Perhaps even more than Verrocchio, Pollaiuolo embodies what is thought of as the quintessential Florentine Renaissance artist. He was innovative and unsurpassed in any branch of art he chose to practice. His works seem to radiate a positive, energetic attitude, combining with a new mastery of the athletic male nude often dramatic extremes of passion.
This virile bronze figure of Hercules appears tough, confident, and triumphant—a hardy progenitor of Michelangelo's colossal David, icon of the next generation of the Renaissance in Florence. The bronze, too, seems a monument to a hero, however small and roughly finished. As a personification of virtue and fortitude, a warrior who fought against tyranny, and as the legendary founder of Florence, Hercules was a local hero. Not only Florence but also the Medici claimed him as their emblem. Pollaiuolo created numerous images of Hercules, among them a painted series of the Labors of Hercules, now lost, for the Medici Palace. Hercules and Antaeus (Bargello, Florence), a bronze depicting a fierce mortal combat that was revolutionary for its day, probably also was made for the Medici.
Although the provenance of the Frick Hercules has not been traced earlier than the beginning of the twentieth century, the attribution to Pollaiuolo has found almost universal acceptance. The figure is solid-cast in a single piece with the pedestal. Its rough state has prompted speculation that it was cast from a damaged wax model, perhaps one that was left unfinished in the sculptor's studio at his death. The figure, which betrays a strong classical influence, may have been conceived late in Pollaiuolo's career, during the period when he worked on the papal tombs in St. Peter's and could study Rome's antiquities. The horned skull beneath the hero's left foot may signify that he represents Hercules Invictus (Unconquered), to whom a bull was sacrificed annually in ancient Rome.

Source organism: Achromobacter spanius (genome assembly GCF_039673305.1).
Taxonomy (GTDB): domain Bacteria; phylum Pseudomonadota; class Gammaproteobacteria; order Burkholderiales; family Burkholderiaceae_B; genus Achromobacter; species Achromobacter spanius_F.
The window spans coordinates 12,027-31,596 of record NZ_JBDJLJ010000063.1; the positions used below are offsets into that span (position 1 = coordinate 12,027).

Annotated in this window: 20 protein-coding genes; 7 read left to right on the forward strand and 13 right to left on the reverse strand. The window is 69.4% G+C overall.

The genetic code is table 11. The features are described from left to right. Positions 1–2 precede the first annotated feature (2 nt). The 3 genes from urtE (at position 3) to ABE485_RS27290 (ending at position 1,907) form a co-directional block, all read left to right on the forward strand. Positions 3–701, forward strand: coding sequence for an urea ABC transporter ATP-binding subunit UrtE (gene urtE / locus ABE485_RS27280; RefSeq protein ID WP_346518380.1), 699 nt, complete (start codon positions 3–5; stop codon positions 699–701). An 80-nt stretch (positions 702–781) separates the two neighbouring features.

Freestanding bronze statuettes began to be developed fully as an art form during the second half of the fifteenth century; Pollaiuolo was an early, influential master of the genre. Such small bronzes were often displayed on shelves or mantels above eye level, but many were intended to be picked up and handled, and thus to be seen from all sides. Pollaiuolo's Hercules is one of the first statuettes deliberately designed to be regarded from several specific points of view.
Source: Art in The Frick Collection: Paintings, Sculpture, Decorative Arts, New York: Harry N. Abrams, 1996.